The toucans were dive-bombing my shoulder as I listened to Danny, my intrepid tour guide, explain that all of the enclosed birds had been rescued and brought here.
I counted at least two keel-billed (rainbow) toucans, maybe a dozen of their less dramatic brethren, the yellow-throated toucans, and a couple colorful mini-versions, the collared avacari. It was the larger birds who were focused on the butterfly hitchhiker perched upon my shoulder.
An hour earlier I had visited the butterfly observatory (housed in the La Paz Waterfall Garden Nature Park), where thousands of butterflies wafted through the tropical greenhouse, flitting from one plant to another. Unbeknownst to me, this particular black and yellow beauty (a siproeta stelenes) landed on my hat and traveled with me through a variety of exhibits before entering the toucan cage.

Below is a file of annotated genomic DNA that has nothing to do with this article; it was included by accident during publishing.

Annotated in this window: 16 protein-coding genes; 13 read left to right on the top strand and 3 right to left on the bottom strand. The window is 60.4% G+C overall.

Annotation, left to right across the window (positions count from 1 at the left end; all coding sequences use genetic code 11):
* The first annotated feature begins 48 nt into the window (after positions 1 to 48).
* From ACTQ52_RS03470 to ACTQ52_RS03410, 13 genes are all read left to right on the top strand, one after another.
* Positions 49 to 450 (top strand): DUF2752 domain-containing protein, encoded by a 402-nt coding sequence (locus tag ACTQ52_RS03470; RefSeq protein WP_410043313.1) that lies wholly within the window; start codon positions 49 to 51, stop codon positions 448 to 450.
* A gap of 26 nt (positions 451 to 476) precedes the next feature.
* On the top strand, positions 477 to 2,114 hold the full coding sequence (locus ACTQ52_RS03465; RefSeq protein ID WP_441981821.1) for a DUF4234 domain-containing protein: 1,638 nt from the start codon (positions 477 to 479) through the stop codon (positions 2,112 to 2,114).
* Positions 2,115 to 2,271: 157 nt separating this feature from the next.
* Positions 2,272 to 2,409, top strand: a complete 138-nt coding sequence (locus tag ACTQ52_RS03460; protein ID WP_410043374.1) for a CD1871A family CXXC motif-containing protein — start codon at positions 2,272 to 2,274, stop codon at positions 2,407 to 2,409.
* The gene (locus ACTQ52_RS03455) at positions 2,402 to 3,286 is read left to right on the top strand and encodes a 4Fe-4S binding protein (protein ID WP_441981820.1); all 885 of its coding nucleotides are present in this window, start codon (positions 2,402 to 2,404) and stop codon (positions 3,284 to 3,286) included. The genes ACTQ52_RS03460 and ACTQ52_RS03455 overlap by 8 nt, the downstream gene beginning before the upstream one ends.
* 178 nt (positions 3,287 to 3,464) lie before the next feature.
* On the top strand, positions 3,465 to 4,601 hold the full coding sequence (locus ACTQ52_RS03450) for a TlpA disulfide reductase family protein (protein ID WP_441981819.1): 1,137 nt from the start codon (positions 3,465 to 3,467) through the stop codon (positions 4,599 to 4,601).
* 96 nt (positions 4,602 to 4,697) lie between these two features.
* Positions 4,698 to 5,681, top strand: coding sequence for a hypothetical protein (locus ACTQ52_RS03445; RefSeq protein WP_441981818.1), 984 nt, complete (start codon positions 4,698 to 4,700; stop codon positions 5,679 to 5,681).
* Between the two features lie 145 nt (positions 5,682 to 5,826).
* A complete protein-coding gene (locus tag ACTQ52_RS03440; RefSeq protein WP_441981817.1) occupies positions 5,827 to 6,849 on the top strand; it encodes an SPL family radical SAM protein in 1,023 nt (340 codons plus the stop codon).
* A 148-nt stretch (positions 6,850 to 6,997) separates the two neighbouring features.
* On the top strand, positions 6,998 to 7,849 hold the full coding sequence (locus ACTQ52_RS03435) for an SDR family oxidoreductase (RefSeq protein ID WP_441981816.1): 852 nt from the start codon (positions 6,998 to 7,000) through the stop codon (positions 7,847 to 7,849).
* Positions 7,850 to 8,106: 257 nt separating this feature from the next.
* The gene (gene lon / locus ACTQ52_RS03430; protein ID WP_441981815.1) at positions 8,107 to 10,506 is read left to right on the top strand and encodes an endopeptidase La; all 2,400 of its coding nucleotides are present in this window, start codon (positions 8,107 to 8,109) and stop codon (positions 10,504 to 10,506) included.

Danny moved my BFF (butterfly friend) to my shoulder, making him less of a target, but the toucans were extremely focused on that little morsel of arthropod love, as it was twenty minutes til feeding time and they were mighty hungry.
The first few swoops scared me, but I grew accustomed to them, and built a little cage for my BFF with my hand. That didn’t stop the dive bombs, but it protected my buddy and made for an entertaining visit to the toucans.
If I stood too close to any of their perches, the birds would land and pretend to be my best friend…kinda like the condo salesmen on street corners in Cabo…with their eyes only on the prize.
I felt very protective of my BFF. I had granted him this grand adventure outside of the safe enclosure he lived in, and by god, I was going to return him safely.
So after the toucans ate their lunch of grapes (their favorite) and vegetables, I walked Bee-Eff-Eff back home, took him off my shoulder, and gently placed him…safely…on a leaf.
La Paz Waterfall Gardens Nature Park :: The Peace Lodge :: http://www.waterfallgardens.com